For over two centuries, St George’s has been at the forefront of developing new and innovative solutions to enhance the diagnosis, prevention and treatment of disease. We enjoy a global reputation as experts in population health, infection and immunity, and molecular and clinical sciences thanks to our four world-class research institutes – Molecular and Clinical Science, Population Health Research, Faculty of Health, Social Care and Education and Infection and Immunity.

From pioneering genomic studies of bacterial pathogens, to innovative developments of plant-derived biopharmaceuticals, our Institute of Infection and Immunity remains at the forefront of global efforts to diagnose, prevent and treat infectious disease.

In recent months, clinicians and researchers from across the University and Hospital have been leading urgent public health studies and trials into Covid-19 as part of the Oxford Vaccine trial and testing different treatments as part of the national recovery trial. St George’s is also leading on studies to develop rapid antibody tests for the disease and understand whether pregnant mothers can pass coronavirus onto their babies in the womb.

Assessment methods

Assessments are designed to help you with preparation for your dissertation. They help you review published work critically, use appropriate experimental design, and analyse experimental data. They also enable you to develop scientific writing and presentation skills.

All modules are assessed through written assignments or an oral presentation, with the exception of the statistics module which is assessed via examination. Following the research project, you will be asked to present a poster on your research.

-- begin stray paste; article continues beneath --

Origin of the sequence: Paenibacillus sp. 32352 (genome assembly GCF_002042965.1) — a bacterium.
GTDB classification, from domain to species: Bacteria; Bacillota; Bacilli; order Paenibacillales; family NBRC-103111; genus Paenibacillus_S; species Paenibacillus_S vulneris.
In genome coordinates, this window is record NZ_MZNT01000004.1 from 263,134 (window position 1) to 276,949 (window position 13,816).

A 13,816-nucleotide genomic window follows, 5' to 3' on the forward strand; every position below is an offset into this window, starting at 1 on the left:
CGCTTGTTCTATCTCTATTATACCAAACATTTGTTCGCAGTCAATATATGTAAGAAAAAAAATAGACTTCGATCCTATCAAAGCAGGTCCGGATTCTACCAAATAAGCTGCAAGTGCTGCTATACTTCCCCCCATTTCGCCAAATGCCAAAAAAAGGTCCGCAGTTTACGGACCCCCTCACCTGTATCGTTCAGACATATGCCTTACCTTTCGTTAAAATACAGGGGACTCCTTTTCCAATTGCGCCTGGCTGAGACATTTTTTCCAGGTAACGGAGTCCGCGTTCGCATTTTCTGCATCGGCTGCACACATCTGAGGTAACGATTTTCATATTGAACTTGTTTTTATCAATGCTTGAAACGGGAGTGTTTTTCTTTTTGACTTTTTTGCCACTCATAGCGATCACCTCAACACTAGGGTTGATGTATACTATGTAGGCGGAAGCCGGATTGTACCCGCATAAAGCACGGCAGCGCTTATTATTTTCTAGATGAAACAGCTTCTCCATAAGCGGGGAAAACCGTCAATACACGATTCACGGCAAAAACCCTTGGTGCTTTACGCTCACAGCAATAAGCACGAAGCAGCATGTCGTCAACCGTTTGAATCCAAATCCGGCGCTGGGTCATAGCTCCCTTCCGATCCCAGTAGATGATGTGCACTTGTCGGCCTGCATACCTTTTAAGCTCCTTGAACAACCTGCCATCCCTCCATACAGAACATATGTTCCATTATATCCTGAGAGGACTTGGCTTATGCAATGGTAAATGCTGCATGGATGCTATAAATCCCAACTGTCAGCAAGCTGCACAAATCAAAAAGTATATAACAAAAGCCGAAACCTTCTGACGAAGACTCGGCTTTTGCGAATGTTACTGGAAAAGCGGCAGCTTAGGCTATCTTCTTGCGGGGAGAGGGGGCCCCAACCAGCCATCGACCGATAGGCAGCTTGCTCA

The course provides excellent preparation for PhD study, which around a fifth of our students complete here at St George’s or elsewhere, and this can lead to a research career within academia or pharmaceutical industry.

Alternatively, on completion, you could pursue a career in the biomedical and medical sector in roles where some research background is required but not necessarily at PhD level. This may include job opportunities as research support staff, technicians, medical laboratory assistants, specialist services provision, equipment operators and laboratory management.

This course is also effective in accelerating the development of your career in healthcare and NHS. 

Facilities

St George’s University of London is the UK’s only university dedicated to medical and health sciences education, training and research. We share our site with a major London teaching hospital which is both on the clinical frontline for a diverse local community and a centre of excellence for specialist research. You’ll study in a clinical and academic research setting with like-minded individuals, mixing with the many different healthcare professionals you will go on to work alongside throughout your career. We also have the latest research equipment and resources including state-of-the-art advanced bio-imaging technology and cutting-edge laboratory facilities. 

We have a range of specialist health and academic facilities to support your learning, listed below. 

Laboratories